The Amateur Amateur: Fifteen Milliseconds of Fame
By Gary Hoffman, KB0H
My Amateur Radio book would have plenty of visual references, like
little smiley-faced electrons dancing merrily down the feed line.
December 20, 2003
I was talking on
the telephone with Chris--my brother and my Elmer. Now, I don't keep
a log of these calls, but if I did
, the message numbers would
be in the triple digits by now. As usual, I was asking him about
Amateur Radio theory rather than actual practice. I can find plenty
of sources that tell me what
to do, but very few that tell me
to do it.
I am infinitely more comfortable knowing
why I am doing something than I am doing it just because the manual
Chris kept on talking but my mind had stopped right there.
As usual, the discussion with my brother was about antennas.
"What does a counterpoise do?" I asked.
"Your vertical antenna is like half of a dipole," he began. "The
counterpoise acts as the missing half."
Chris kept on
talking, but my mind had stopped right there. This used to happen to
me in school a lot. I'd be following a lecture just fine, and then
the instructor would say something that I didn't quite understand.
I'd sit there ruminating over the statement, and by the time I'd
figured it out the instructor had already covered several more
"You see, the radiation resistance . . ."
I knew that term
from one of the books I'd studied while upgrading. I couldn't quite
remember what it meant. I knew that it was measured in ohms. Oh,
right! I remember now.
". . .
current return . . ." he was saying.
I realized he'd
lost me again. Isn't there a book that explains all this in simple
terms, I thought to myself. Something I can understand? I wished that
Chris were here instead of 700 miles away. I needed him to draw
pictures on a blackboard while he talked. I needed a visual
you take the drag coefficient . . ."
make things simple when I write about them in my column, I thought.
Heck, I should probably write my own book about Amateur Radio. At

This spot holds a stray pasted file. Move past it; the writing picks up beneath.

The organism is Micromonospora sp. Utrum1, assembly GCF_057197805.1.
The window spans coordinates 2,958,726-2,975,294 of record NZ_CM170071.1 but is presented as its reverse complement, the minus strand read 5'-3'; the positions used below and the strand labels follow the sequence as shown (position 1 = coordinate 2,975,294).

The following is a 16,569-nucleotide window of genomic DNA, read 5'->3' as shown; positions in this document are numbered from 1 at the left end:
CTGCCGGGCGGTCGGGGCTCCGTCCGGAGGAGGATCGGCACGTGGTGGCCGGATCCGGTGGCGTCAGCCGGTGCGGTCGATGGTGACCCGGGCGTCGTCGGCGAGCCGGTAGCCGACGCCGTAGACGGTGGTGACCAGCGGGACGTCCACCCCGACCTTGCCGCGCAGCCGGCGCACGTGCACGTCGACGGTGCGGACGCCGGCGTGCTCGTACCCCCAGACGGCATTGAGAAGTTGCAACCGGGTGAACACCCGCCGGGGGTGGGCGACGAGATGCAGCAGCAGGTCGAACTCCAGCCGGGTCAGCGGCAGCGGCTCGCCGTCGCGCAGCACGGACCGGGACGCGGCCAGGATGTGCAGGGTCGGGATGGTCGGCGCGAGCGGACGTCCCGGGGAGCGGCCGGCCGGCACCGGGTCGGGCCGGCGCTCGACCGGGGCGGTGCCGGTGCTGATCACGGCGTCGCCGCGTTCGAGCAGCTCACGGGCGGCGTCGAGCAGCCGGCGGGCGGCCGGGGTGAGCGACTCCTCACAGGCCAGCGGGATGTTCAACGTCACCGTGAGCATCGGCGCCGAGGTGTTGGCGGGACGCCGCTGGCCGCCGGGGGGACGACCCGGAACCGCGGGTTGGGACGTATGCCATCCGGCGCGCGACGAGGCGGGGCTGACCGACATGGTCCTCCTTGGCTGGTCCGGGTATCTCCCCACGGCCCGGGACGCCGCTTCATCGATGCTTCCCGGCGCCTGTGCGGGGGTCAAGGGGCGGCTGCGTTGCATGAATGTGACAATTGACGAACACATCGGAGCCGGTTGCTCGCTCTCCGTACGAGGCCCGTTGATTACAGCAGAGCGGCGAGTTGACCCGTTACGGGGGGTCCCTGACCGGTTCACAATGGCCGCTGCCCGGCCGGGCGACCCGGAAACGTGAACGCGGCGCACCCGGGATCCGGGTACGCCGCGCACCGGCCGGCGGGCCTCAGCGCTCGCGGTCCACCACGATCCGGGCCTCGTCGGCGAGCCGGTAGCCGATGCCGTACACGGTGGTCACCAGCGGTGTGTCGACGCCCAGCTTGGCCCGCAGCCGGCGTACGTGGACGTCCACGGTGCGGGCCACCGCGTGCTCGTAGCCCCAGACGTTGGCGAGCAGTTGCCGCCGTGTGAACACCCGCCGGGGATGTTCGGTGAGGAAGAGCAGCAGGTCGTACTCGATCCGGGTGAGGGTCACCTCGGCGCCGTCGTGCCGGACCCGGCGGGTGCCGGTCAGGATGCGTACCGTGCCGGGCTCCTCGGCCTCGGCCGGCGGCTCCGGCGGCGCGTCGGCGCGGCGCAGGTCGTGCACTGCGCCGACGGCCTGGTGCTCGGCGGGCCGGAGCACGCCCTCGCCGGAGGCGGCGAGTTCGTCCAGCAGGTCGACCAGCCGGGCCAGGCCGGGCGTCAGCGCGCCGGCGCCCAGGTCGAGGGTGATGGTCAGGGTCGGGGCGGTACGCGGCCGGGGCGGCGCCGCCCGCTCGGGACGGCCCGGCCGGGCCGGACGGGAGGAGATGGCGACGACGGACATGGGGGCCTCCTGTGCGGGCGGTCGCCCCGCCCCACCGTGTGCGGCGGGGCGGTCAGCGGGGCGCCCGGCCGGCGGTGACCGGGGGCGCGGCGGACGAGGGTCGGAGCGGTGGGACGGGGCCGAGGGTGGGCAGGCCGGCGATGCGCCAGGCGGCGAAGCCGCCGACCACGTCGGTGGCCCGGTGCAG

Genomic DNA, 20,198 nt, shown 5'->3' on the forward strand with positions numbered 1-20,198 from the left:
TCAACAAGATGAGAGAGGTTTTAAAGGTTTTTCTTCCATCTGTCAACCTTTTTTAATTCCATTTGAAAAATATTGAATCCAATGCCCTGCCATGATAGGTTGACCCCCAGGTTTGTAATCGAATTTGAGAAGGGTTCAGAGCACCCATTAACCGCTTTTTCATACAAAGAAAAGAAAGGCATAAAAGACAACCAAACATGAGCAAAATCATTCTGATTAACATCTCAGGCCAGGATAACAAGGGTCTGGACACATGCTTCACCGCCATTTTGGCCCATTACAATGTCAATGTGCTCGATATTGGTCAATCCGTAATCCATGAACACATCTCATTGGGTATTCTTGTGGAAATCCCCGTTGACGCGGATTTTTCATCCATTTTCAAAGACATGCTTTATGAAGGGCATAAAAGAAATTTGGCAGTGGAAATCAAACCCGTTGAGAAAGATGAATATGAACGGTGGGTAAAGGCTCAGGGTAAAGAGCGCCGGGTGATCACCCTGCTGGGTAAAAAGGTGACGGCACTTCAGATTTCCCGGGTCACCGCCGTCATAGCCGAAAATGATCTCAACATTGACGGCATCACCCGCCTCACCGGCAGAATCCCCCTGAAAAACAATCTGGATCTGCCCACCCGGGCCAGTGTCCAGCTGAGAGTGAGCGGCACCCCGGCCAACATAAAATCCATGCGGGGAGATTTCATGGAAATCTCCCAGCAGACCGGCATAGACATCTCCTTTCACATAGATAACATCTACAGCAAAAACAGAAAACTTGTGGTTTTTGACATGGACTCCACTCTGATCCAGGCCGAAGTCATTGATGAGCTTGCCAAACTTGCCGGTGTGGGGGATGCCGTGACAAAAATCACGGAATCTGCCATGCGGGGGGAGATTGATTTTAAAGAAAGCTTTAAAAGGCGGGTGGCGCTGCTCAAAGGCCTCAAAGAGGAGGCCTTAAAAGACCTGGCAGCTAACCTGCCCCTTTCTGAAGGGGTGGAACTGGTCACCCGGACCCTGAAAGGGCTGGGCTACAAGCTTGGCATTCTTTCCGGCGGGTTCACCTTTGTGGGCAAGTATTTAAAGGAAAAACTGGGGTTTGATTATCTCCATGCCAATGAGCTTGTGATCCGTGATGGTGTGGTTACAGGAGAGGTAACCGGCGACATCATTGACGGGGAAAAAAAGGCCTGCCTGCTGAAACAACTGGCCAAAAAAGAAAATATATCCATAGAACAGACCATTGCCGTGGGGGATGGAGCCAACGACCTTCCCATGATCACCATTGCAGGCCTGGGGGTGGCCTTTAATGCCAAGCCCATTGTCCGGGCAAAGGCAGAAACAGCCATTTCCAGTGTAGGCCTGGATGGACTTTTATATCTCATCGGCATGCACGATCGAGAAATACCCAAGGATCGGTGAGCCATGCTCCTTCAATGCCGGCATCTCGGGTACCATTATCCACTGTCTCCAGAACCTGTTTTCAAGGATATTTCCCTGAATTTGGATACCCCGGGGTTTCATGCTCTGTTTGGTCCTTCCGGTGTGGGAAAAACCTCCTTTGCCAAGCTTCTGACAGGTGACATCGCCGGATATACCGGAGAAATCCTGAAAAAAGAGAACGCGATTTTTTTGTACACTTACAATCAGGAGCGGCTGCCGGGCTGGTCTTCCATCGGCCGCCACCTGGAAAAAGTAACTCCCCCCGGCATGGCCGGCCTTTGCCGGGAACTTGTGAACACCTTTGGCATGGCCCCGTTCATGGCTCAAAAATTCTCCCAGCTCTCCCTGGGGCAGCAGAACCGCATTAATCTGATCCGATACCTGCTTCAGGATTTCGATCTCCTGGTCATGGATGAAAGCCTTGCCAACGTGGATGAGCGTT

least it would be understandable.
". . .
square of the hypotenuse . . ."
My book would have lots of things, like little smiley-faced electrons dancing
merrily down the feed line.
You know, that might not be a bad idea, I thought. I can write coherent
sentences. I think I could hold the reader's interest. I can draw,
too. My ham radio book would have plenty of visual references. It
would have lots of things like little smiley-faced electrons, dancing
merrily down the feed line.
". . .
party of the first part, herein known as the Plaintiff . . ."
The more I
thought about it, the more enthusiastic I became. It should be a
breeze to write about radio topics in simple, easy-to-understand
terms, because that's the only way I
understand them. I
wouldn't have to "dumb down" the discussion, as my grasp of
the material already is at the lowest, most basic level. During a
discussion of standing wave ratio (SWR), for example, I would show my
smiley-faced electrons rushing back down the feed line, yelling to
their forward-rushing counterparts, "Turn around! The traffic is
awful up ahead!"
according to Socrates..."
This could work. This could be great!
work. This could be great
! I already knew from e-mail
responses to my column that there were plenty of amateur amateurs
like myself out there, just thirsting for information. As I had, they
found most of the material available seemed to be written for
graduate engineering students, not for common folks like us. I could
fill that gap! My book could become very popular. I might even make
lots of money.
a bond with the chlorine atom..."
But wait. Before I could write such a book, I would have to thoroughly
understand the topics. At present I barely understand them at all. I
needed someone to explain all of the intricacies of radio to me,
perhaps even collaborate with me in writing the book.
"Uh, Chris, could you repeat that, please?" I said lamely.
"Glitches in the System"
A few years ago I
toyed with the idea of drawing an Amateur Radio related cartoon
strip. Eventually I developed a strip about little critters that
infiltrate radio equipment and create mayhem. I called it "Glitches
in the System." The magazine for which I created the strip went
belly up, however, and the cartoons never made it into print.
I recently unearthed the original six cartoons. As a holiday treat from me to
you, I've included No 1.
note: ARRL member Gary Hoffman, KB0H, lives in Florissant,
Missouri. He's been a ham since 1995. Hoffman says his column's name
-- "The Amateur Amateur" -- suggests the explorations of a
rank amateur, not those of an experienced or knowledgeable ham. His
wife, Nancy, is N0NJ. Hoffman has a ham-related
Web page. Readers are invited to contact the author via
© 2003 American Radio Relay League